What is a Mesher Order? BLM's Family law team explains

What is a Mesher Order?

When parties separate through divorce, one of their main concerns is what happens to the family home. This is understandable, particularly since it is often one of the most valuable assets and holds crucial memories for the parties and any children alike.


What Orders can a court make?

So what orders can a court make in respect of the family home? A court can make an order that the home is sold and that the net sale proceeds are divided between the parties in specified amounts. The court can also make an order that the home is transferred from one spouse to the other. But what happens when neither option is practical? For example, when the parties have young children and therefore wish to remain living in the home, and/or when the primary caregiver is not earning an income and so does not have a mortgage capacity to repurchase. Well, in these circumstances, the parties could consider a ‘Mesher Order’, the name of which originates from the case of Mesher v Mesher and another [1980].

Mesher Orders Explained

A Mesher Order is an order in which a trust of land is created and the parties hold the family home as tenants in common in defined shares. The order will specify that one party, usually the primary caregiver, will occupy the family home pending a sale. It will also specify what contributions each party must make towards the mortgage payments, maintenance and upkeep of the home, insurance and so forth, although it is not a given that the non-occupying spouse will be ordered to contribute.

The sale of the family home will be postponed until a particular trigger event occurs. Common trigger events include:

  • the youngest child of the family reaching 18 or finishing full time education;
  • the sale of the home;
  • the remarriage of the occupying party;
  • the cohabitation of the occupying party (usually 6 months);
  • the death of the occupying party;
  • a set date agreed by the parties; or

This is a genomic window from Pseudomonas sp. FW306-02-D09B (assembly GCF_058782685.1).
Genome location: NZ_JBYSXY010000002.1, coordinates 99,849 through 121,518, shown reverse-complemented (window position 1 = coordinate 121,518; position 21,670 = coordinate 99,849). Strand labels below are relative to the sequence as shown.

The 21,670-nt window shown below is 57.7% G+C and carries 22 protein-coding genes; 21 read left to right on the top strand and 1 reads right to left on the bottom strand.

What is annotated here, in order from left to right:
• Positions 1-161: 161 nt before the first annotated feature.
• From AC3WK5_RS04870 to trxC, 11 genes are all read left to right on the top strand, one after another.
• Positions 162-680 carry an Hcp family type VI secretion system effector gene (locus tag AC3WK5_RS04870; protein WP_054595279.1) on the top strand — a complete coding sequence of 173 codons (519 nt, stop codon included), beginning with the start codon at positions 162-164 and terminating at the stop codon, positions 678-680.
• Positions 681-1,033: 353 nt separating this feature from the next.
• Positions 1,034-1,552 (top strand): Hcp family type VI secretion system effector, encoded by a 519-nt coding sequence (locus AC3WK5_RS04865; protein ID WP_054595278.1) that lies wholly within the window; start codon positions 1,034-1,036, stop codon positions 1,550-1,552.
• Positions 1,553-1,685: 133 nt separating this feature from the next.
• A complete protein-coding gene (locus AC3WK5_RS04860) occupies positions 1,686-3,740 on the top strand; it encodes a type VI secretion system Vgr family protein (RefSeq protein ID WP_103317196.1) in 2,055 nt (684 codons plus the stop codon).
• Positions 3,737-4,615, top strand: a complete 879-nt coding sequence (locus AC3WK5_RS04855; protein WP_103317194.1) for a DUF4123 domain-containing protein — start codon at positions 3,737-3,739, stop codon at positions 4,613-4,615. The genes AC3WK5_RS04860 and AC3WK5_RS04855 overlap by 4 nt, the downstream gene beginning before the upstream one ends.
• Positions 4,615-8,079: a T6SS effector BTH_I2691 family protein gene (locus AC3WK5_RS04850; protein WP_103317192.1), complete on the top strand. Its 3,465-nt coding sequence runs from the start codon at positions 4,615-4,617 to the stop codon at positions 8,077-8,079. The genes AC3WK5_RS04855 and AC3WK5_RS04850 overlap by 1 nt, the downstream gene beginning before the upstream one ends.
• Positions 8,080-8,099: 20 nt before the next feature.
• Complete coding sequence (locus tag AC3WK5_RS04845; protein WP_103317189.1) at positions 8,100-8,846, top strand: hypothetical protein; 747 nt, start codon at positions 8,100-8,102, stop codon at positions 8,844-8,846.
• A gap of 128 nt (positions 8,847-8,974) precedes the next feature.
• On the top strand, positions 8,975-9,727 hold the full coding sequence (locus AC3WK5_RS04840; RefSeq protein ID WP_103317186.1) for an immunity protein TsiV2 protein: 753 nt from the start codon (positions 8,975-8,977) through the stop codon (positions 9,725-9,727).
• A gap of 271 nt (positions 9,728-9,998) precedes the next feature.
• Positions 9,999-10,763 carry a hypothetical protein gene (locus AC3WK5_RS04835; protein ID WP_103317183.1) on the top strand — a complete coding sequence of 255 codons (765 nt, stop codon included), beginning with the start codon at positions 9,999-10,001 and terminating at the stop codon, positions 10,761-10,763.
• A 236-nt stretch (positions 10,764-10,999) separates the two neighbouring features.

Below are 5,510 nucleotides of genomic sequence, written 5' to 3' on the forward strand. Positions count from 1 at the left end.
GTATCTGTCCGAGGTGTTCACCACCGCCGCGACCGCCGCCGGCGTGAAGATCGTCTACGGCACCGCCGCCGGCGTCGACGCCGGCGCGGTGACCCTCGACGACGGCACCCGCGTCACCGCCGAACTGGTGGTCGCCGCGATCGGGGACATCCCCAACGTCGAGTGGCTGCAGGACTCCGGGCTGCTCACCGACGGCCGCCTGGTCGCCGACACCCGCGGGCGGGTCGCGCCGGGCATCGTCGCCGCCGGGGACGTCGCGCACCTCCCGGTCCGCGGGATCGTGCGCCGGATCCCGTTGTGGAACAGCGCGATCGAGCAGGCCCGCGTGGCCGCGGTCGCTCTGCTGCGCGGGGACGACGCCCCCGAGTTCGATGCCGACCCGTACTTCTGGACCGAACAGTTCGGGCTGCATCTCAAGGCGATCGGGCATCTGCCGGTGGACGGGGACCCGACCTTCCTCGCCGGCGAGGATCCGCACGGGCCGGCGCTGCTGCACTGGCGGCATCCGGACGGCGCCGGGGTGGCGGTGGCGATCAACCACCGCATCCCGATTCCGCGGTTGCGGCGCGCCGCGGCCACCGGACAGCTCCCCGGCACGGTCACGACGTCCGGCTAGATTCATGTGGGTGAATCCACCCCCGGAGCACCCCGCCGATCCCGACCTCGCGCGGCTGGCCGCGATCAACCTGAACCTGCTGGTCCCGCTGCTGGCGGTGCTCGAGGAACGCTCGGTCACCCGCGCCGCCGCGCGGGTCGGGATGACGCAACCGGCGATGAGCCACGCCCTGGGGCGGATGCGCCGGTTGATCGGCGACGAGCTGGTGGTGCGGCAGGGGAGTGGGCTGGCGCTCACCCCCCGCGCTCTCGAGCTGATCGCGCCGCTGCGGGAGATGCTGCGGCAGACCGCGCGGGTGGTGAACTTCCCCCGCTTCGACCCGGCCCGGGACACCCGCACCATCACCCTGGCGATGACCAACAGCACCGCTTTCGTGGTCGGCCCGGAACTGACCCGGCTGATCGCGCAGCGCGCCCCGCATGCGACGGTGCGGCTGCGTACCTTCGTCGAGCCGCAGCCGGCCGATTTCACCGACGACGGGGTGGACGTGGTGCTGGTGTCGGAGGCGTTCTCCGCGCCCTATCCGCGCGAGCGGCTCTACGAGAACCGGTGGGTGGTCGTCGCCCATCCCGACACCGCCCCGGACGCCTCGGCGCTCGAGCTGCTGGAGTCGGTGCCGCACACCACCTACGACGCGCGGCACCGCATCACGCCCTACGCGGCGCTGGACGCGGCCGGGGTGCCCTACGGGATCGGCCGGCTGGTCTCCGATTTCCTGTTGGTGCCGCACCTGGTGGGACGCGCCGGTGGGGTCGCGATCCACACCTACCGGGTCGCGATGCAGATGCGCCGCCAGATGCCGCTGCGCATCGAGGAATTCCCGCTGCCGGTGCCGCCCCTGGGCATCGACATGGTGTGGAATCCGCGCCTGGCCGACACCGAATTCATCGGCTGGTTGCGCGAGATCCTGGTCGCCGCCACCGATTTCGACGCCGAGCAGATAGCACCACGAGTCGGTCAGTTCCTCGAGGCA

• further order of the court.

Upon the first to occur of one of the triggering events, the family home will be sold and the net sale proceeds divided in accordance with the trust. Or, if the parties agree, the family home could be transferred to one of the parties following a buyout.

Advantages of Mesher Orders

A Mesher Order provides a secure home for the occupying party and any child living with them. It avoids the stress and disruption of moving home at what is probably an already very difficult time for the family. If there is a child or children to the marriage, it avoids removing them from the environment that they are most familiar with, from friends who live nearby or from a school they attend. Furthermore, the parties will know fairly clearly when the sale will take place and can plan accordingly.

Disadvantages of a Mesher Order

The obvious disadvantage of a Mesher Order is that the parties will be tied to each other financially after the relationship has broken down. It may therefore be difficult for them to move forward with their lives.

For the occupying party and any child or children living with them, they will be placed in an uncertain position when the family home is eventually sold. They may not want to sell the home. They may not be in a financial position to repurchase. They may struggle to obtain a mortgage because of their income or their age or both.

For the non-occupying party, their capital will be tied up in the family home for what could be a very substantial amount of time. This may prevent them from repurchasing, particularly if they are already named on the mortgage of the family home and are contributing to the mortgage payments. A Mesher Order may also have capital gains tax implications and specific tax advice may need to be sought.

Seek independent legal advice on Mesher Orders

If you or your spouse are seeking a divorce and considering a Mesher Order, it is always a good idea to seek independent legal advice from a qualified solicitor on whether it is the right option for you, or whether there are better options available.

Disclaimer: This document does not present a complete or comprehensive statement of the law, nor does it constitute legal advice. It is intended only to highlight issues that may be of interest to customers of BLM. Specialist legal advice should always be sought in any particular case.

Who to contact


Solicitor , London

View full profile >


Partner , London

View full profile >